Ben Carson says internet comments are bad? He should read the Bible’s insults
At Thursday night’s Republican presidential debate in North Charleston, South Carolina, Ben Carson made a surprise appeal for civility in American political discourse, decrying the internet’s lack of manners as ungodly.
“You go to the internet, you start reading an article, you go to the comments section, you cannot go five comments down before people are calling each other all manner of names,” the retired neurosurgeon said.
“Where did that spirit come from in America? It did not come from our Judeo-Christian roots, I can tell you that.”
One biblical scholar, however, disagreed.
“Comments in news articles don’t even aspire to the beauty of some of those insults in antiquity,” Dave Barnhart, pastor and founder of Saint Junia United Methodist Church in Birmingham, Alabama, told the Guardian on Friday.
“There’s some delicious insults in the Bible. And to say that’s not part of Judeo-Christian roots is just to ignore history.
“Because these guys were preachers and they were authors and poets, they can spin an insult that is just really mind-blowing. Martin Luther was one of the best smack talkers in history.”
A German priest who kickstarted the Protestant Reformation in the 1500s, Luther’s cutting insults live on as internet memes. Barnhart’s personal favourite, he said, was Luther’s description of the pope as: “a fart-ass and enemy of God”.
In Matthew 23, Barnhart pointed out, even Jesus himself calls people fools and hypocrites.
Fool was a pretty harsh slander, and Proverbs 26:4 says: “Do not argue with fools according to their folly, or you will be a fool yourself.”
“Which is the Hebrew Bible version of ‘don’t feel the trolls.’ And possibly good advice for reading the comments section,” said Barnhart.
Traditional Christian slander “rarely uses sexual humor or insults”, Barnhart said, instead going for “scatological insults, poop- and bathroom-related stuff”.
“Because the Bible is translated by committee, they translate it with church people in mind, and sometimes they sanitize it,” Barnhart said.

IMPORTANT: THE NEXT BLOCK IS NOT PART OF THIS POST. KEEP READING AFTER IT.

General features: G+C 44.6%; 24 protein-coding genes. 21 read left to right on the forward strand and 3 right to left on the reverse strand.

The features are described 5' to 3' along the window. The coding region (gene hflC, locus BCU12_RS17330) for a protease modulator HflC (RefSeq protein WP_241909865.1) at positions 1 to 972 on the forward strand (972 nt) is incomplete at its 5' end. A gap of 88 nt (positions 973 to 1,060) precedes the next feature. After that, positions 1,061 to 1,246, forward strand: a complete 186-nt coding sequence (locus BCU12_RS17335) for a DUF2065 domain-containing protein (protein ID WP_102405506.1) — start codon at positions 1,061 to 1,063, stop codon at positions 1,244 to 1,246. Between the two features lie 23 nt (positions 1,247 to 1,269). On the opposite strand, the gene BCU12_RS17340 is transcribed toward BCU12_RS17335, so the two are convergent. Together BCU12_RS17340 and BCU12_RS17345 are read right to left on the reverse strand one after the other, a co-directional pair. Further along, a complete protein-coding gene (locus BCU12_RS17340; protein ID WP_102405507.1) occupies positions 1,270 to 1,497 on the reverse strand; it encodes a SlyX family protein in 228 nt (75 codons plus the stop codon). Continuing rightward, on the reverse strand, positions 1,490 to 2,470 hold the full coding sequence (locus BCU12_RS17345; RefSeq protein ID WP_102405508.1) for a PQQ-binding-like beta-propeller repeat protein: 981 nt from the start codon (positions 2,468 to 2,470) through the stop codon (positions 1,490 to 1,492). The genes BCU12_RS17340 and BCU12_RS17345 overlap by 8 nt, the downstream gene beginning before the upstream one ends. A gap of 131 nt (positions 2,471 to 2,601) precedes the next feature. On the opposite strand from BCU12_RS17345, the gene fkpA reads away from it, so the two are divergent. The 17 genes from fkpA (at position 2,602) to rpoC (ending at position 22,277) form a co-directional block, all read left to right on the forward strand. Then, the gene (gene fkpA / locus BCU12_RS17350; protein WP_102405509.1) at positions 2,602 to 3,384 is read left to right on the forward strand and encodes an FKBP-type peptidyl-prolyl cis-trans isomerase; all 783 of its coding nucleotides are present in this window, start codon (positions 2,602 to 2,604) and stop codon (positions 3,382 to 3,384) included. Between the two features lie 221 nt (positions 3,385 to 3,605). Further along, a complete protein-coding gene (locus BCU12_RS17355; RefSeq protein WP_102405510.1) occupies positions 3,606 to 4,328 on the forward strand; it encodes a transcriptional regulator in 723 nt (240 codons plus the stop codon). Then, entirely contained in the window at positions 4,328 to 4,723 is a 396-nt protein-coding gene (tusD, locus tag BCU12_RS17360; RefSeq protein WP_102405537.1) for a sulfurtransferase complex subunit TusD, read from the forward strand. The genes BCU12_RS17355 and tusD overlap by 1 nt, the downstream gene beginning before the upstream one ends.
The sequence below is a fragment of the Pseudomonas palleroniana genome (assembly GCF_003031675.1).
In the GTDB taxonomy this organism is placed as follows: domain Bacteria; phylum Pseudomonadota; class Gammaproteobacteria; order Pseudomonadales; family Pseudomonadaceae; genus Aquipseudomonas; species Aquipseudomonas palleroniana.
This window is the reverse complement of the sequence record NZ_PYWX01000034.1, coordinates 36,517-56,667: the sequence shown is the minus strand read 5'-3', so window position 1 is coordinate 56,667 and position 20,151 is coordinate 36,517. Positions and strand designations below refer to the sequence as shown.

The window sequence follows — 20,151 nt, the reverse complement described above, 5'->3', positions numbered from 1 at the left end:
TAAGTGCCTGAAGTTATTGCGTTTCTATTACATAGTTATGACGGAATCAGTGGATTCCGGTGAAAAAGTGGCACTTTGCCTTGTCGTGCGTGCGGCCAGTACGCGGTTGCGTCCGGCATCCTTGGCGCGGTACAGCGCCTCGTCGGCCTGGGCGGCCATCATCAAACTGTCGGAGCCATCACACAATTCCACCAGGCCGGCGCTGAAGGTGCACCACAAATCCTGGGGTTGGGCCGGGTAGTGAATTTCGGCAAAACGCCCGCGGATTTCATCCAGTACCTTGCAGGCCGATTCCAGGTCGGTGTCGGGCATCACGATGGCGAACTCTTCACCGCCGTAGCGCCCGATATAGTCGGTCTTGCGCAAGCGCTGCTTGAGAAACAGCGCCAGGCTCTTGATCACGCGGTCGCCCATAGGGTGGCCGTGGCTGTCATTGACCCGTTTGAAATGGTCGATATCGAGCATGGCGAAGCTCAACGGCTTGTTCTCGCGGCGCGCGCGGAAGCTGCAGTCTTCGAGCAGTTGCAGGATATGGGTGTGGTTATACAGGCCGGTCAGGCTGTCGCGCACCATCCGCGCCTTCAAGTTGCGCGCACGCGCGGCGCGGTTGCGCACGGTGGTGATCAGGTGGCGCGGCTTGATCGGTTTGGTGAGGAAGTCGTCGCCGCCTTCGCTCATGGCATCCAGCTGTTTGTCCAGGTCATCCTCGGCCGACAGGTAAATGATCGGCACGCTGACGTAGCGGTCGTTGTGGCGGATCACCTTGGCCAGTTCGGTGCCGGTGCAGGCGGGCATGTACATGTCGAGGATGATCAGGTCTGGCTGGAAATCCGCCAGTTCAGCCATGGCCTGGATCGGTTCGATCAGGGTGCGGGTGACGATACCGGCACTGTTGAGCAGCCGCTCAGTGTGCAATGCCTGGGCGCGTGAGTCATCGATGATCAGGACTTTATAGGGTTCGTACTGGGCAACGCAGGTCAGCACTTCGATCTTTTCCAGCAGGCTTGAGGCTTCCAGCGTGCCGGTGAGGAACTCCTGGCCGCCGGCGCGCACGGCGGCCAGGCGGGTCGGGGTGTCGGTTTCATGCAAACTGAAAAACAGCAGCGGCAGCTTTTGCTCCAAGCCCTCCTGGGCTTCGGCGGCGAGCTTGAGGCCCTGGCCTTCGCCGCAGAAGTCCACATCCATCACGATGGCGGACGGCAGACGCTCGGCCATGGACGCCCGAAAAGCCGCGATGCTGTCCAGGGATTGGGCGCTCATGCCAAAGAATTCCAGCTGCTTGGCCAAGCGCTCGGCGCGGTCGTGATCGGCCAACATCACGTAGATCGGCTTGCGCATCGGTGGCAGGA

One classic biblical insult is to be found in 1 Samuel 20:30, when King Saul shouts to his son Jonathan: “You son of a perverse and rebellious woman! Do I not know that you have chosen the son of Jesse to your own shame, and to the shame of your mother’s nakedness?”
“If you were to translate it [son of a perverse and rebellious woman] in modern language, it would be SOB [son of a bitch],” said Barnhart. “Really vile language.”
There’s more. In the New Testament, Galatians 5:12, Paul, writing about his theological opponents who were pushing for circumcision, writes: “I wish the people who are bothering you would castrate themselves.”
“He’s basically saying, ‘I hope the knife slips,’” Barnhart said.
Nor is it only Christians who throw insults around: the Hebrew bible includes the great line: “Fools return to their folly, like a dog returning to its vomit.”
Some names, such as Nabal from the story of David and Nabal in 1 Samuel 25, contain insults.
“Nabal means ‘foolish’,” Barnhart said. “It’s unlikely that his mother named him ‘foolish’ … Authors love word play and love clever insults.”
Plus, Barnhart said, rabbis have a great tradition in arguing with each other.
“They were not strangers to trash talk,” he said. “To say that Christians have this elevated rhetoric, or Jewish people have better language skills, is simply to ignore history and current events.”
In fact, Barnhart said Carson’s claim in the debate that “we need to start once again recognizing that there is such a thing as right and wrong, and let’s not let the secular progressives drive that out of us” was almost anti-Christian in its attitude.
“To claim all virtue for the Judeo-Christians and to lay the blame on progressives or liberals is just bunk,” he said. “That’s the kind of thing that is divisive and disrespectful. Trying to claim a moral high ground is baloney and insincere and it’s historically ignorant.